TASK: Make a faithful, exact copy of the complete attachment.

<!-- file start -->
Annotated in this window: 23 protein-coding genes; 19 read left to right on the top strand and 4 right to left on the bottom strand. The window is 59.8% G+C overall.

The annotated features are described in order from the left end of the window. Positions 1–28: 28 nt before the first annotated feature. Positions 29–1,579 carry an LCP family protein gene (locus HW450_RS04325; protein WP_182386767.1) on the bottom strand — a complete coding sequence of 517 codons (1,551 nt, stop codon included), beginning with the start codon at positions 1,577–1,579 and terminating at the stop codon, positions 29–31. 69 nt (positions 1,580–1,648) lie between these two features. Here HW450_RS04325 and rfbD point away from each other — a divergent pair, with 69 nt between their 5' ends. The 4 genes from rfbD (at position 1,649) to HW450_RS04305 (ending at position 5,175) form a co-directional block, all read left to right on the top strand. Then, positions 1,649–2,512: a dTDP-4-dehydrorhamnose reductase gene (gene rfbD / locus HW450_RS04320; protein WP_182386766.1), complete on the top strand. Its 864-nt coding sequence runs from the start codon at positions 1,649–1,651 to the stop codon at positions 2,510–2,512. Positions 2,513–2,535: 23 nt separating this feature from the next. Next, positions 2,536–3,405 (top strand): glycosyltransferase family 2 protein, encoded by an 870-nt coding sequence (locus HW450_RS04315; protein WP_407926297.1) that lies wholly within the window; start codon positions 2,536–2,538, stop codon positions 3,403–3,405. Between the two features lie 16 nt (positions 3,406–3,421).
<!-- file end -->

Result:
Annotated in this window: 23 protein-coding genes; 19 read left to right on the top strand and 4 right to left on the bottom strand. The window is 59.8% G+C overall.

The annotated features are described in order from the left end of the window. Positions 1–28: 28 nt before the first annotated feature. Positions 29–1,579 carry an LCP family protein gene (locus HW450_RS04325; protein WP_182386767.1) on the bottom strand — a complete coding sequence of 517 codons (1,551 nt, stop codon included), beginning with the start codon at positions 1,577–1,579 and terminating at the stop codon, positions 29–31. 69 nt (positions 1,580–1,648) lie between these two features. Here HW450_RS04325 and rfbD point away from each other — a divergent pair, with 69 nt between their 5' ends. The 4 genes from rfbD (at position 1,649) to HW450_RS04305 (ending at position 5,175) form a co-directional block, all read left to right on the top strand. Then, positions 1,649–2,512: a dTDP-4-dehydrorhamnose reductase gene (gene rfbD / locus HW450_RS04320; protein WP_182386766.1), complete on the top strand. Its 864-nt coding sequence runs from the start codon at positions 1,649–1,651 to the stop codon at positions 2,510–2,512. Positions 2,513–2,535: 23 nt separating this feature from the next. Next, positions 2,536–3,405 (top strand): glycosyltransferase family 2 protein, encoded by an 870-nt coding sequence (locus HW450_RS04315; protein WP_407926297.1) that lies wholly within the window; start codon positions 2,536–2,538, stop codon positions 3,403–3,405. Between the two features lie 16 nt (positions 3,406–3,421).